The Ministry must also seek to wipe out some of the liquidity in the system. This can be done by actively reviving the local Stock Exchange by initial public offerings for some of the more profitable government run institutions, including the Unit Trust Corporation, First Citizens’ Bank, the splitting up of NEL into its component parts (NGC, LNG, TRINGEN, TSTT and NFM) and offering each publicly. This move will allow a greater number of citizens to enjoy the success of a reviving economy, while allowing the government to raise money on the local market, interest free and for the small price of reduced (but still majority) ownership.

On Works, Transport and the Environment, construction projects that are long overdue (highways, dams, drains and hospitals) are about to commence. There must be a drive also to clean and clear waterways, neglected for years and which have since silted up and become overgrown, some not even recognizable now as previously being waterways. There must be a concerted effort to ensure that the floods of 2010 become the part of history that the Minister wishes it to be. As a result, collaboration must be made with the ministry of the Environment (unfortunately annexed to Housing, which is in direct contradiction to the Manifesto, which promised a stand alone Environment ministry) for effective litter wardens, the commencement of a meaningful plastic, glass and metal recycling industry and facilities for disposal and recycling of appliances, cars and technology (computers, cell phones etc) waste. There must also be moves to shut down every single open dump in this country and replace them with sustainable, properly managed landfills.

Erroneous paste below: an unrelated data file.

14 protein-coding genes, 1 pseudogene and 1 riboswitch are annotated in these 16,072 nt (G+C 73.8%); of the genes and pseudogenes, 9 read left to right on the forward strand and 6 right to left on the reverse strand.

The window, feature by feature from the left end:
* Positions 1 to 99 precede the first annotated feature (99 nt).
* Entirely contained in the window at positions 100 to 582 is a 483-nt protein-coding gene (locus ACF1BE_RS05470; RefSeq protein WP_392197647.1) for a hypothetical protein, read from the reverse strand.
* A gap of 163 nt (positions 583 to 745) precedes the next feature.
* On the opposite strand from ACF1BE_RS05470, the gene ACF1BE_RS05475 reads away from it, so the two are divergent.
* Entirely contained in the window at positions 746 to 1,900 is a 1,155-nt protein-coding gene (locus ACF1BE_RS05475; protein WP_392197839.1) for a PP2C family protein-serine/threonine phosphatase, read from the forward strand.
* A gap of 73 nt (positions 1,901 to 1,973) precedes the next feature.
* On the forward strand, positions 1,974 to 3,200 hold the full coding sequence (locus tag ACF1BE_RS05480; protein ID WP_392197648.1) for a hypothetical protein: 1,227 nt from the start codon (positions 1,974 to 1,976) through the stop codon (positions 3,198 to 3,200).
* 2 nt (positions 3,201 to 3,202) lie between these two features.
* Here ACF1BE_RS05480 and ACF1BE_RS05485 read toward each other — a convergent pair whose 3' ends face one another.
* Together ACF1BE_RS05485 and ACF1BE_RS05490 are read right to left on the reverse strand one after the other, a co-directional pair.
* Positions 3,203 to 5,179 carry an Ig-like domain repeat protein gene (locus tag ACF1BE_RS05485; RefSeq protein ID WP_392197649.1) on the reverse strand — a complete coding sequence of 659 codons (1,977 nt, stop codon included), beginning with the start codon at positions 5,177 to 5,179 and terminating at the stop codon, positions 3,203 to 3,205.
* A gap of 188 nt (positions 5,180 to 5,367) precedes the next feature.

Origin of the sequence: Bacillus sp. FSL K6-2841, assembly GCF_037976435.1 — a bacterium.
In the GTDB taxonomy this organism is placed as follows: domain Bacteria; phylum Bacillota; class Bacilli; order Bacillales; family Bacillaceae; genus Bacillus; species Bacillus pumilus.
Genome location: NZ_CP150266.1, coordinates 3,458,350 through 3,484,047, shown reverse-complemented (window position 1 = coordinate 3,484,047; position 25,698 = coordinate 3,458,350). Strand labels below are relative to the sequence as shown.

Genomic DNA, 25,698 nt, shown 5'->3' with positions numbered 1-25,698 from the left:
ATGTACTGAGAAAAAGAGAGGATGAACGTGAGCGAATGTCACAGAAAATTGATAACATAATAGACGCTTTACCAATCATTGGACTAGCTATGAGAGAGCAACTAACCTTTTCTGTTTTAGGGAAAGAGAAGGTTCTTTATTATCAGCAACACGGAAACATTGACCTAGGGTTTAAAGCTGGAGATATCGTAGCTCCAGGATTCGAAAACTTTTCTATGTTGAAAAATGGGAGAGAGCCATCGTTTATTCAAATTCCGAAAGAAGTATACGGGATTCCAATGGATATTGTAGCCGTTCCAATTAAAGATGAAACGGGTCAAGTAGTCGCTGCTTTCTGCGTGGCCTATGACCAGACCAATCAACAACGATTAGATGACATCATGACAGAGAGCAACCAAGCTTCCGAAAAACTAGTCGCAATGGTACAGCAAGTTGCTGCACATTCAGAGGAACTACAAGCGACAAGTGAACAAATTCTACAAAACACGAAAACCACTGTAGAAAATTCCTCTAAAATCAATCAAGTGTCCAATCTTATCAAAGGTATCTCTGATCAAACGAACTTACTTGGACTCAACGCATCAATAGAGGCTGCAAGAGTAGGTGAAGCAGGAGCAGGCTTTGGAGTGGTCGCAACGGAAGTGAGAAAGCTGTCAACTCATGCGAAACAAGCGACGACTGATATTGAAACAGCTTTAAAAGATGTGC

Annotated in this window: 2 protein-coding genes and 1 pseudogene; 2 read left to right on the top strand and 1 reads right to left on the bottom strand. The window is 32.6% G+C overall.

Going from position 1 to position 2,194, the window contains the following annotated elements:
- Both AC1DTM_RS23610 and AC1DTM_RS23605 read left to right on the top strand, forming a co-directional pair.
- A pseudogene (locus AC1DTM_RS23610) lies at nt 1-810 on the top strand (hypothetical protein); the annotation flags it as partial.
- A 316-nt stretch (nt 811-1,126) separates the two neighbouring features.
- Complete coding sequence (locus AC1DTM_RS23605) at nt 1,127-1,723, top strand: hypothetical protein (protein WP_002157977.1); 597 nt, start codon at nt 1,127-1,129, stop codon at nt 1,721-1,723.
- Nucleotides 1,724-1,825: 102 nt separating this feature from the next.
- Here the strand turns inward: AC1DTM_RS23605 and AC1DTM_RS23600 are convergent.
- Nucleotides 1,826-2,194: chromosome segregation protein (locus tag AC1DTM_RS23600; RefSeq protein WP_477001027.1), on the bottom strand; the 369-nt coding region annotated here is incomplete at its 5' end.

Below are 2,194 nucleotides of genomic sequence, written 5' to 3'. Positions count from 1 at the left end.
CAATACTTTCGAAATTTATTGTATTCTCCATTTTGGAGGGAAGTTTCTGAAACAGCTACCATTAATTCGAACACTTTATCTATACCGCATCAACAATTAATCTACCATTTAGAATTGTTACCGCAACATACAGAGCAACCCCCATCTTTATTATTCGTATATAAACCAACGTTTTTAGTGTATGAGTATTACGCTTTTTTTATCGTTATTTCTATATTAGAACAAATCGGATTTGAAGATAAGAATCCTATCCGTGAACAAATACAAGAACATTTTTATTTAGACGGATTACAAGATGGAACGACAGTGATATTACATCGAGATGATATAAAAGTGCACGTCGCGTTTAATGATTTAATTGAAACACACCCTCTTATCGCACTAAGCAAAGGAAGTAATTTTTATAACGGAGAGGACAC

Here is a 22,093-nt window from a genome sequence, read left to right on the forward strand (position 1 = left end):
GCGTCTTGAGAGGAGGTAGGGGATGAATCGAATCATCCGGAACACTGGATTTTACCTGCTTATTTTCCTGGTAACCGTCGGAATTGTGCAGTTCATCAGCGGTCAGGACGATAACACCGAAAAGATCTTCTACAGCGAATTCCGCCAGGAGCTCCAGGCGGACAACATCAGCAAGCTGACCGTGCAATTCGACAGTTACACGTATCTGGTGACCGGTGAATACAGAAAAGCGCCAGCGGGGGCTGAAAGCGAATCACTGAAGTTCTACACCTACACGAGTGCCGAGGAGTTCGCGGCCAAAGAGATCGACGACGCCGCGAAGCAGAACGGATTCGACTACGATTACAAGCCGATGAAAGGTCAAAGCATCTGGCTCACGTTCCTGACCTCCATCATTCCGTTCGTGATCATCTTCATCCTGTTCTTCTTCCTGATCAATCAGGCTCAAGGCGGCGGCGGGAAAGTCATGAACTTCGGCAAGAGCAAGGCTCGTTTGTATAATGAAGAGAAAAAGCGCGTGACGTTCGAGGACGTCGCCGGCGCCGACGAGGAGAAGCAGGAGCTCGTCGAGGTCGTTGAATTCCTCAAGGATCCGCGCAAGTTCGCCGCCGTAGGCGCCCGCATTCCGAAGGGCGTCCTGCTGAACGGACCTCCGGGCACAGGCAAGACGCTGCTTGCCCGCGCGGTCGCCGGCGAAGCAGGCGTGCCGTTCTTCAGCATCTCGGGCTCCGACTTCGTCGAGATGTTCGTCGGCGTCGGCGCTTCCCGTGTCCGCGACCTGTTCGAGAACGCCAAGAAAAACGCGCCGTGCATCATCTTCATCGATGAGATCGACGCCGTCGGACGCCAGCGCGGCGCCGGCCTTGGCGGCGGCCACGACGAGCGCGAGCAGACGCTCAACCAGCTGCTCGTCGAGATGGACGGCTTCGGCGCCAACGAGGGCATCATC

The Minister of Transport must also now expedite the issuing of electronic number plates and licenses. There must be the introduction of speed guns to allow officers to control the lawlessness that currently applies on the nation’s roads. The law has to be revised, raising the speed limit on highways from the current ludicrous 80kmph and fines must also be given to those drivers who do not adhere to a minimum or maximum speed on designated lanes. Reform must also take place to allow one to pay tickets and fines at any commercial bank or government cashier using modern methods such as debit or credit cards, not the system of cash only in the district that the offence was committed as applies at present.

As for taxis and the soon to be legal, PH cars, take a suggestion from my father and similarly to New York City which has color coded vehicles for public transport, ensure that ALL cars for hire, whether P or H, are painted a brightly designated color. (yellow was his suggestion). In addition, implementation of the announced plans for water taxis to Chaguanas, Point Fortin and the supplemental service to Tobago, as well as a passenger port at Toco must be seen to occur sooner rather than later. These services are required, necessary even to a population that is quickly becoming less tolerant to public relations bells and whistles and who crave delivery of services which had been less than forthcoming from the previous administration.